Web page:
- v. transport to a destiny through pipes
- v. bring in through pipes
“A distinct vision presented itself to me of Bill and his cart, from which dangled the sanguinary exuviæ of defunct animals, – while in front the said Bill sat enthroned, dirty-clad, and dirty-handed, with his pipe in his mouth.”
“Seized with fury, he stood up and contemplated breaking the pipe in half.”
“He held it for her, and from time to time she took it from him, pulling long draws from the pipe in between mouthfuls of food.”
“On an international level it was the coun - terpart of the new emphasis of patriotism over Party loyalties which was inspiring the citizens of the Soviet Union; class warfare and revolution were played down, and in their place were depicted two fresh images: the brave Red Army man, personification of a country steadfast in battle; and that of "Uncle Joe," pipe in mouth, the epitome of trustiness in conduct and negotiation.”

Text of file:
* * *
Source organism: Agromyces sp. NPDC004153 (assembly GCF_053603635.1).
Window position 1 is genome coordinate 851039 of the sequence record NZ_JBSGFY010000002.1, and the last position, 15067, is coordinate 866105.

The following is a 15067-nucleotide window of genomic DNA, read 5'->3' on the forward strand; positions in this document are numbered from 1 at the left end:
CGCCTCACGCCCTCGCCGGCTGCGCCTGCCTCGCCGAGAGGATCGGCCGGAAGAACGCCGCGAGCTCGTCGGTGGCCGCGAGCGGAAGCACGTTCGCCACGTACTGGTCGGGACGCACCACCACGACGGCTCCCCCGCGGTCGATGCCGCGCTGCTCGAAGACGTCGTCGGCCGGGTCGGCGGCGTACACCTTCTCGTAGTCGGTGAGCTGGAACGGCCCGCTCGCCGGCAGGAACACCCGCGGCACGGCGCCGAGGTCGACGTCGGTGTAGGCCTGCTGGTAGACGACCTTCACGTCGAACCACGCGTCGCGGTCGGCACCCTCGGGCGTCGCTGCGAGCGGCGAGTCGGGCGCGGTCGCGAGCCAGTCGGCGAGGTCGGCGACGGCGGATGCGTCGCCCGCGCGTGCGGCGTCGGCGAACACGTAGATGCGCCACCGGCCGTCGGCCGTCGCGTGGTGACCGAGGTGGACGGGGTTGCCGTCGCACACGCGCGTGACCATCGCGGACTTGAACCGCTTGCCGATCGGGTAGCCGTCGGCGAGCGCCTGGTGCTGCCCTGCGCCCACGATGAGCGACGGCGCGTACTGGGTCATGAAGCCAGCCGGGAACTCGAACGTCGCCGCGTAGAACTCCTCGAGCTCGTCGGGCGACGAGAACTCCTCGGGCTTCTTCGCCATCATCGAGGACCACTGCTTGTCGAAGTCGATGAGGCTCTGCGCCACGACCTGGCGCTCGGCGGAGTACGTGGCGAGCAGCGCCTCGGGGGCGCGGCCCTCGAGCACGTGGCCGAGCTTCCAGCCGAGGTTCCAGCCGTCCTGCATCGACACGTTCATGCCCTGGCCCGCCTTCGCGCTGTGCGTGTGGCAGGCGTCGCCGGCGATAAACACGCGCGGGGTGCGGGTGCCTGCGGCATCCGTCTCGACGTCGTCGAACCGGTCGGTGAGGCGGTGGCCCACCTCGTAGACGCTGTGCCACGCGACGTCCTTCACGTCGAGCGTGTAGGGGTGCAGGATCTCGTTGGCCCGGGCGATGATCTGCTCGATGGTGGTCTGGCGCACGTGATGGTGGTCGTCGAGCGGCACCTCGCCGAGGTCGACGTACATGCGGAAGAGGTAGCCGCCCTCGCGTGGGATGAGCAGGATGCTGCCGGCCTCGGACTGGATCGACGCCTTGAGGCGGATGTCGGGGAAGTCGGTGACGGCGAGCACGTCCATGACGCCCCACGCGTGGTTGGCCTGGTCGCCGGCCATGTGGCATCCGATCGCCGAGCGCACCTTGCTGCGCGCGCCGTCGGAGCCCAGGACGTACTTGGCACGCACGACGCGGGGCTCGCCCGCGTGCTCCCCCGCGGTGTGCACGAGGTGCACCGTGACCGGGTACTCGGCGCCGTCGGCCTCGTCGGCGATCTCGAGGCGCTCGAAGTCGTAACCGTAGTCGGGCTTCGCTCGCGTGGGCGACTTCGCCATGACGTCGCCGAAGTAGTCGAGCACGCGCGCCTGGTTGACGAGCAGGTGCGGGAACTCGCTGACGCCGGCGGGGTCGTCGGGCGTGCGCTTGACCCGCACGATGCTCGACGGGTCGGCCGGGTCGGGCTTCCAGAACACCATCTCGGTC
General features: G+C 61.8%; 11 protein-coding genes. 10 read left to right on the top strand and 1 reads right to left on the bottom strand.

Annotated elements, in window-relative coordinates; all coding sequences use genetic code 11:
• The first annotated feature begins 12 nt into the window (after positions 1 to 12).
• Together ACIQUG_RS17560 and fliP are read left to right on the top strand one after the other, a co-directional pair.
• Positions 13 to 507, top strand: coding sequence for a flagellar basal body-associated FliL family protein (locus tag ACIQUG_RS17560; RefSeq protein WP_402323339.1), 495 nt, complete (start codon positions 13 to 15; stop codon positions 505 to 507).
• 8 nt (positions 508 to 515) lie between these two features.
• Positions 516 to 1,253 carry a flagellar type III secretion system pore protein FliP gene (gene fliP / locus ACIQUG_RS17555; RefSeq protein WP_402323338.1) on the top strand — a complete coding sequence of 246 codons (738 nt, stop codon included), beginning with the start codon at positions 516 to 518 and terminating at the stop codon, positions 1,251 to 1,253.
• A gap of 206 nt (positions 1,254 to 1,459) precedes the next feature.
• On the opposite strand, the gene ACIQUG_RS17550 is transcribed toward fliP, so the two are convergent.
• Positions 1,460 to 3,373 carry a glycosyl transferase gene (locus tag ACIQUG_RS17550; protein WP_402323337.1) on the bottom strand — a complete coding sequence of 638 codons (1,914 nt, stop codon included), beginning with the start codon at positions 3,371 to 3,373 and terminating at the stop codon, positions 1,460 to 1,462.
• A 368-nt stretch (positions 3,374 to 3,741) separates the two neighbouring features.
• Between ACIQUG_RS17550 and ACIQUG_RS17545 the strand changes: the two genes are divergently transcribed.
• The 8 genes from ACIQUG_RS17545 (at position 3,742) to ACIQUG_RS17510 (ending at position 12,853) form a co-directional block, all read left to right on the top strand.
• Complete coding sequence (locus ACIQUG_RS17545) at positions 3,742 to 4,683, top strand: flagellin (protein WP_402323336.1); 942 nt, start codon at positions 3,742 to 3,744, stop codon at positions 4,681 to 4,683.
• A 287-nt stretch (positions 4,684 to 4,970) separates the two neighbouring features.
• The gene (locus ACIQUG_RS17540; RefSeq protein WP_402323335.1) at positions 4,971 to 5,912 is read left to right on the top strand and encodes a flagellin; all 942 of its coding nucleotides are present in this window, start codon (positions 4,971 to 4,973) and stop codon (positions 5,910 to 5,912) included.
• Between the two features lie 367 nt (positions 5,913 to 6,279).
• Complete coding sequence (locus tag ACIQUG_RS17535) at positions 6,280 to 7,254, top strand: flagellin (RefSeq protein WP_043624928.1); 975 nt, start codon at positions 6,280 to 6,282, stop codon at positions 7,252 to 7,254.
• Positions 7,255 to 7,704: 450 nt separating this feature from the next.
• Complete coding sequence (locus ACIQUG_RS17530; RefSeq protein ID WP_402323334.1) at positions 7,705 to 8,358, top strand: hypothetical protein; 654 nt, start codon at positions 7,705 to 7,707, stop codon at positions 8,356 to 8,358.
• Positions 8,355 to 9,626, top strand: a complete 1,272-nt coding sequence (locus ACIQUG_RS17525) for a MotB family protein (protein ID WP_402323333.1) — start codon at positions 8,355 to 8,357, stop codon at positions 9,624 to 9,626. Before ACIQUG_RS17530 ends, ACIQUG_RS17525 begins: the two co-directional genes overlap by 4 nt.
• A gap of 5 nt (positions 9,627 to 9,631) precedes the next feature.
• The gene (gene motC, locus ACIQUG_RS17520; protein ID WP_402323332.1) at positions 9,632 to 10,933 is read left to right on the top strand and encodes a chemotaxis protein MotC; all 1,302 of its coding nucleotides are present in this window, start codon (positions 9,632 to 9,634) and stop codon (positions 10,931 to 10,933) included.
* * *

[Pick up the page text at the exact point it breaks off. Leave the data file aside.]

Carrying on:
“Old Captain Carter, corn-cob pipe in mouth, and stumping loudly on his wooden leg, was approaching down the road from the village.”
“When he accepted, she rang for a servant, who appeared with churchwarden pipe in hand and bare feet on which the hair had been combed upward.”
“Did you know that every corncob pipe in the western hemisphere comes from this town?”
“None of the incidents involved the pipe in the ground—the integrity of Keystone is sound," Girling said.”
“Another tradition, while she was eating her sweets, was for him to smoke half a pipe in the entrance-hall, where he had a vague look at the posters advertising the films that were coming.”
“My father came in late that evening; he looked tired and uneasy, and instead of going to bed, though it was after nine o'clock, sat down to his pipe in the chimney-corner.”
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